PEOPLE v. GRAYSON

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Supreme Court, Appellate Division, Second Department, New York.

The PEOPLE, etc., respondent, v. Oriley GRAYSON, appellant.

Decided: December 26, 2006

STEPHEN G. CRANE, J.P., DAVID S. RITTER, ROBERT J. LUNN, and JOSEPH COVELLO, JJ. Marianne Karas, Armonk, N.Y., for appellant. Kathleen M. Rice, District Attorney, Mineola, N.Y. (Tammy J. Smiley and Andrea M. DiGregorio of counsel), for respondent.

Appeal by the defendant from a judgment of the Supreme Court, Nassau County (Ort, J.), rendered November 8, 2004, convicting him of murder in the second degree, burglary in the second degree, eavesdropping (two counts), and possession of eavesdropping devices (three counts), upon a jury verdict, and imposing sentence.   The appeal brings up for review the denial, after a hearing, of those branches of the defendant's omnibus motion which were to suppress certain evidence and statements to law enforcement officials.

ORDERED that the judgment is affirmed.

Contrary to the defendant's contention, the People established at the suppression hearing that the police had probable cause to arrest him (see generally People v. Bigelow, 66 N.Y.2d 417, 423, 497 N.Y.S.2d 630, 488 N.E.2d 451).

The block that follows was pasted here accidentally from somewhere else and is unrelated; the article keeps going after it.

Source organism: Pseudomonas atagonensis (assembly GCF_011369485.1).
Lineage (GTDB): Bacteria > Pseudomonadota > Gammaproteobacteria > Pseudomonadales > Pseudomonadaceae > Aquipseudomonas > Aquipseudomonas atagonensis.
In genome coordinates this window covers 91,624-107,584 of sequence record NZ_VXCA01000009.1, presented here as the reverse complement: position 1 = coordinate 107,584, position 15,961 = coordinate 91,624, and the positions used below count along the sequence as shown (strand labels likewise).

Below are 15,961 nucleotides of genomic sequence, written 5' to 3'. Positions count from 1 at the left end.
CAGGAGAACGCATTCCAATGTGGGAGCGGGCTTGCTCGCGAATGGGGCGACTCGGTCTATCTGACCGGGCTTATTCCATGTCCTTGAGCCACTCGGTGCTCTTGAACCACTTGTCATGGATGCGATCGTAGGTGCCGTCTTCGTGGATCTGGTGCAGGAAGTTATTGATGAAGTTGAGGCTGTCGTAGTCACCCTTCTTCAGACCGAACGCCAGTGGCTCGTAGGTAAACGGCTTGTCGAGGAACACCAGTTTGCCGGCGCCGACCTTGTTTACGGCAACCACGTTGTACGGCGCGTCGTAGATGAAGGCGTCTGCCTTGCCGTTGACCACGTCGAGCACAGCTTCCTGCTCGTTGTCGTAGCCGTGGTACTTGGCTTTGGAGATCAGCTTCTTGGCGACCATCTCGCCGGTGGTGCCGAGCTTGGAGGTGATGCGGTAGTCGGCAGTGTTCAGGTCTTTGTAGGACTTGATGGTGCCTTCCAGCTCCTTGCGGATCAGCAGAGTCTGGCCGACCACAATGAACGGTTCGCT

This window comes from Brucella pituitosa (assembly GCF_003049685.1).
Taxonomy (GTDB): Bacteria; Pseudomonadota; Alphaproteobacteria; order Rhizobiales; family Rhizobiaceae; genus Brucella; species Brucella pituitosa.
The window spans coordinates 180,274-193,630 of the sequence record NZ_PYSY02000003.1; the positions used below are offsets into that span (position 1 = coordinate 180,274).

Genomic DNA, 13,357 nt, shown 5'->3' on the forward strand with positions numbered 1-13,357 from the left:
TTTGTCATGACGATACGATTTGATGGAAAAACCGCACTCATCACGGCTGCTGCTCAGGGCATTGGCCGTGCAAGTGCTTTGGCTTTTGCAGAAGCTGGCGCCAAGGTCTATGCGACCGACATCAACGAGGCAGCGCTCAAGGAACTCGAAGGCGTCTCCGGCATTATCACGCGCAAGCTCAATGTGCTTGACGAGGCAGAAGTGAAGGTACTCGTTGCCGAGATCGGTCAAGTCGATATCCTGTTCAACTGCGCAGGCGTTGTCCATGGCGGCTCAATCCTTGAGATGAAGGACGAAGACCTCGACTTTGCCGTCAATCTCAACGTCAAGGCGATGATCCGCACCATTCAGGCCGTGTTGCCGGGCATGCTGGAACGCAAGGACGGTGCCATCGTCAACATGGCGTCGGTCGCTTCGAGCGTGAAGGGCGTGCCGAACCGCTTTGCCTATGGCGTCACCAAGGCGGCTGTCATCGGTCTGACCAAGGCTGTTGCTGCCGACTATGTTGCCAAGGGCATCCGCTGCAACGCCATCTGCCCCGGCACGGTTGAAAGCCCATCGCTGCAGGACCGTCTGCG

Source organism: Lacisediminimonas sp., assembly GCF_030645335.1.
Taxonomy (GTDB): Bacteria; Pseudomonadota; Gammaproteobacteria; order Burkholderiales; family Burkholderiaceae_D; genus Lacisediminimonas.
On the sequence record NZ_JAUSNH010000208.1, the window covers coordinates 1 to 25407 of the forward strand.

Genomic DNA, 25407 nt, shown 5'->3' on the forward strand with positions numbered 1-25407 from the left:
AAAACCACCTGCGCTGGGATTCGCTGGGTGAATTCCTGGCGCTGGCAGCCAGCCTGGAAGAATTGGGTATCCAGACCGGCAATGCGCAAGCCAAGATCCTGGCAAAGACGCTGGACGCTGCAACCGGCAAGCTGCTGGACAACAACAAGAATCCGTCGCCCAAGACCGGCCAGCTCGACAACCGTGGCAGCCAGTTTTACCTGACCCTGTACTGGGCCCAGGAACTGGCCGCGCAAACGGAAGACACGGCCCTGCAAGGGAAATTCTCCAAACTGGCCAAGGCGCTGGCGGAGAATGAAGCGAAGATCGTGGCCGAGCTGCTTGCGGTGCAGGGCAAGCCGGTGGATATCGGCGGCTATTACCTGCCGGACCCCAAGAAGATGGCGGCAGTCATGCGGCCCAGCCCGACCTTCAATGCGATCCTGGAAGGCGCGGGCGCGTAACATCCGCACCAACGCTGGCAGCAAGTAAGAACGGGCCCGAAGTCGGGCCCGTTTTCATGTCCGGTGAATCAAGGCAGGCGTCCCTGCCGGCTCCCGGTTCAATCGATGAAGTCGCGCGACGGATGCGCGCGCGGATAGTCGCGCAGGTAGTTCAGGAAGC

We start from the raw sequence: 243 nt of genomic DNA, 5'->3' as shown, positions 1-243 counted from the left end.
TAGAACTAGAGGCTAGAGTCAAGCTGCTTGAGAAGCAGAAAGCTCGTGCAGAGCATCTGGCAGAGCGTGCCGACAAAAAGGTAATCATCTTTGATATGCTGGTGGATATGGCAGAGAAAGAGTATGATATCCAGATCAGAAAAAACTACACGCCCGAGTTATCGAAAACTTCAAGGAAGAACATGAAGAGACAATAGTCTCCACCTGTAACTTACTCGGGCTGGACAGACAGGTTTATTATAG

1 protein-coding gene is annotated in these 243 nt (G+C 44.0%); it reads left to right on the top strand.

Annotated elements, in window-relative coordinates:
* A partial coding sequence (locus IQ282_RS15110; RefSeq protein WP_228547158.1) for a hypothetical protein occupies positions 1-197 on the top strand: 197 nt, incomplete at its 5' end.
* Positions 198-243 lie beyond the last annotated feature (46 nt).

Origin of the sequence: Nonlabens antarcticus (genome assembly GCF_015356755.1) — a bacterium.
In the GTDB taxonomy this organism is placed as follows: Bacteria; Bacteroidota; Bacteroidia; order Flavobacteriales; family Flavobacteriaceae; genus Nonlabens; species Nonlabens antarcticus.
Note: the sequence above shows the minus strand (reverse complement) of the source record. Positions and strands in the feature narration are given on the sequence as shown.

Viewing the evidence in the light most favorable to the prosecution (see People v. Contes, 60 N.Y.2d 620, 467 N.Y.S.2d 349, 454 N.E.2d 932), we find that it was legally sufficient to establish the defendant's guilt beyond a reasonable doubt.   Moreover, upon the exercise of our factual review power, we are satisfied that the verdict of guilt was not against the weight of the evidence (see CPL 470.15[5] ).

Contrary to the defendant's contention, the testimony about his prior bad acts was properly admitted as it tended to establish the defendant's motive to commit the crimes charged and to complete the narrative of the events leading up to the murder (see People v. Vega, 23 A.D.3d 680, 681, 805 N.Y.S.2d 642;  People v. Porter, 256 A.D.2d 363, 364, 681 N.Y.S.2d 348;  People v. Collins, 220 A.D.2d 610, 611, 633 N.Y.S.2d 48).

The defendant's arguments regarding alleged prosecutorial misconduct during summation are unpreserved for appellate review, except for his argument relating to the statement by the prosecutor that the defendant was “capable of anything” (see CPL 470.05[2];  People v. Tardbania, 72 N.Y.2d 852, 853, 532 N.Y.S.2d 354, 528 N.E.2d 507;  People v. Nuccie, 57 N.Y.2d 818, 819, 455 N.Y.S.2d 593, 441 N.E.2d 1111).   As to that single exception, the comment was within the bounds of permissible rhetorical comment and constituted fair comment on the evidence (see People v. Justino, 26 A.D.3d 345, 810 N.Y.S.2d 205;  People v. Urena, 24 A.D.3d 693, 805 N.Y.S.2d 841).

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